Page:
That said…. The quality varies a bit.  You’ll find that some blocks are run more professionally and with more care.  There have been frustrating times where the hob in my flat didn’t work and it took three weeks to repair.  This was made more frustrating by the fact that my mate found an inconspicuous tear in this carpet (nowhere serious or dangerous) which got repaired the next day.  Get used to it – you may begin to question your sanity.  Some accommodation blocks you’ll find are priced pretty badly too, often based on convenience.  For example, in Lincoln there are two accommodation blocks that look basically identical on the inside (get me a photo of each and the only difference I could spot would probably be the curtain colour.)  However, because one is next to a faculty building (the other close to the sports centre and probably actually in a more desirable location) the former can be £600 more expensive over the cost of the tenancy.  You do wonder what benefit you’re getting, other than being next door to where you’re studying.  This is especially true of ones that are run by private companies on behalf of the university.  Some students also complain of a lack of responsibility.  You pay your rent and complain if there’s a problem.  It’s not like private halls where there is a lot to manage.  That can be a appetite-damper.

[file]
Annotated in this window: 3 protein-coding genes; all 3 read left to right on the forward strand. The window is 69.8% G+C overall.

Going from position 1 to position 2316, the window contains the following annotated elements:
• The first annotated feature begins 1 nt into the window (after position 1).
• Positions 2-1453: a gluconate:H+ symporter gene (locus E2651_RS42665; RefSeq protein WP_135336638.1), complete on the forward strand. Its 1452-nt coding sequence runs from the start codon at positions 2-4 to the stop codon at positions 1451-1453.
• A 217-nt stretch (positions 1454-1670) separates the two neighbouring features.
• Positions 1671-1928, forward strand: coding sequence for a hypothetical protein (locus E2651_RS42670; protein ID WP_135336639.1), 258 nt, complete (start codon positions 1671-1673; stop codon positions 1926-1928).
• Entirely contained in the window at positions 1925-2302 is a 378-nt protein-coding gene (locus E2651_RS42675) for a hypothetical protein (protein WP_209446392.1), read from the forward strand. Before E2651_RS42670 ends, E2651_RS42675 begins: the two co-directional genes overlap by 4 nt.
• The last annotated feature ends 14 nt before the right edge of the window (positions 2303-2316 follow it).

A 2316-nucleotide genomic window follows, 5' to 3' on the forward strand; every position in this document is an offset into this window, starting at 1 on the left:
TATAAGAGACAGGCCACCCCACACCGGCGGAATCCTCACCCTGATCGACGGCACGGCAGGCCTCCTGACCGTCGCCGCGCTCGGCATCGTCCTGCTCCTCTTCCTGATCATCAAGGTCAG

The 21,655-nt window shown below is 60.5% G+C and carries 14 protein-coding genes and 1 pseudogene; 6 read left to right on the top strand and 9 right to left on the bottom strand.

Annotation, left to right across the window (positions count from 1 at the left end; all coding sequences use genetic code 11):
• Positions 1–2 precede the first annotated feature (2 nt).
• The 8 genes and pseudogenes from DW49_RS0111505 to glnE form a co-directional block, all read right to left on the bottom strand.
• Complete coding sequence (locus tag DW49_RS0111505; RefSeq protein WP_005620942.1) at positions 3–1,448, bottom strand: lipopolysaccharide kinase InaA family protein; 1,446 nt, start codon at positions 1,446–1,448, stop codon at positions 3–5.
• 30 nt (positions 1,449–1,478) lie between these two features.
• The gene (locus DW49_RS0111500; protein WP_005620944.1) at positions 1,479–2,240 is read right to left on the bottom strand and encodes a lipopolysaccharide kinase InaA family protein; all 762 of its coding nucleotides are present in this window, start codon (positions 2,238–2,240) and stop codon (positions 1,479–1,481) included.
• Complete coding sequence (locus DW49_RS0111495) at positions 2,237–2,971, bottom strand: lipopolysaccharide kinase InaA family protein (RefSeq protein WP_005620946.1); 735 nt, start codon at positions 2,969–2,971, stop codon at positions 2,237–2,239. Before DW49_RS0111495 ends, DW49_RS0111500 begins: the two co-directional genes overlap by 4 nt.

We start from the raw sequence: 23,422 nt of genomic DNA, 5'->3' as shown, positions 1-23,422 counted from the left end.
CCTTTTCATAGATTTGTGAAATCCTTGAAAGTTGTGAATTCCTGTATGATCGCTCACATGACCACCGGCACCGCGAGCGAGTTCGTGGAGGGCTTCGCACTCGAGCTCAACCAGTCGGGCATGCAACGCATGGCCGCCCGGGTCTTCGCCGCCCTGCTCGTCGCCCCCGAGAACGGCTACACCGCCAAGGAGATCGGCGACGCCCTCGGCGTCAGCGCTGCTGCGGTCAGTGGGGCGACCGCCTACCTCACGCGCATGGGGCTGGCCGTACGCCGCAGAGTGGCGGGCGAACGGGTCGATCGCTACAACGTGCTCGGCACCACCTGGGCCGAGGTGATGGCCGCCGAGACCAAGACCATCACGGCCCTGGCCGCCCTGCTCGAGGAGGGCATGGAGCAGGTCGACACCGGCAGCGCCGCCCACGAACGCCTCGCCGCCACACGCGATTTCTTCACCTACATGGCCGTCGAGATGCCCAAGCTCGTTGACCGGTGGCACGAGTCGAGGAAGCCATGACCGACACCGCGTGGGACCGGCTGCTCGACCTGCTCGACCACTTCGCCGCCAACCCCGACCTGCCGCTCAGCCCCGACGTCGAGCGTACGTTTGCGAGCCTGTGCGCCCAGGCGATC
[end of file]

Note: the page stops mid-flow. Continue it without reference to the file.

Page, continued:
Private Housing

Firstly, there’s nothing more appealing than a place of your own with your mates.  You’ve grouped together, found somewhere yourself and you’ve got a house complete with back garden, large fridge and TV that works all day, regardless if you’ve got an XBox or a PS3. That is at the pinnacle of student living.  You’re responsible people too.  You’ve got to manage your bills and rent, which is an adult thing to do.  Not bad for somewhere that, in some places, actually is a nicer place to live than a standard hall of residence.

Of course, there are pitfalls.  Firstly you have to be careful contractually.  There may be things written in the contract that state that if a mate drops out, the rest of you are responsible for the rent until you find someone new.  Thankfully, I’m told this is a rarity.  There are also concerns over the quality of some places that are on the market – accusations of badly-kept properties are rife, especially with uncooperative landlords in charge.  There are also stories of management companies being poor too; failing to deal with problems despite willing and able landlords.

Ultimately you need to weigh this all up.  Personally, I’ve lived in halls of residence for my first two years – in September in Grenoble I will do the same and likely again for my fourth and final year.  There’s something about the convenience that makes it so easy.

What did you decide to do?  Drop us a comment.

 

 

.

 

 

Need teacher?

Did you like this article?

5.00/5, 1 votes
Loading...

Laura

Laura is a Francophile with a passion for literature and linguistics. She also loves skiing, cooking and painting.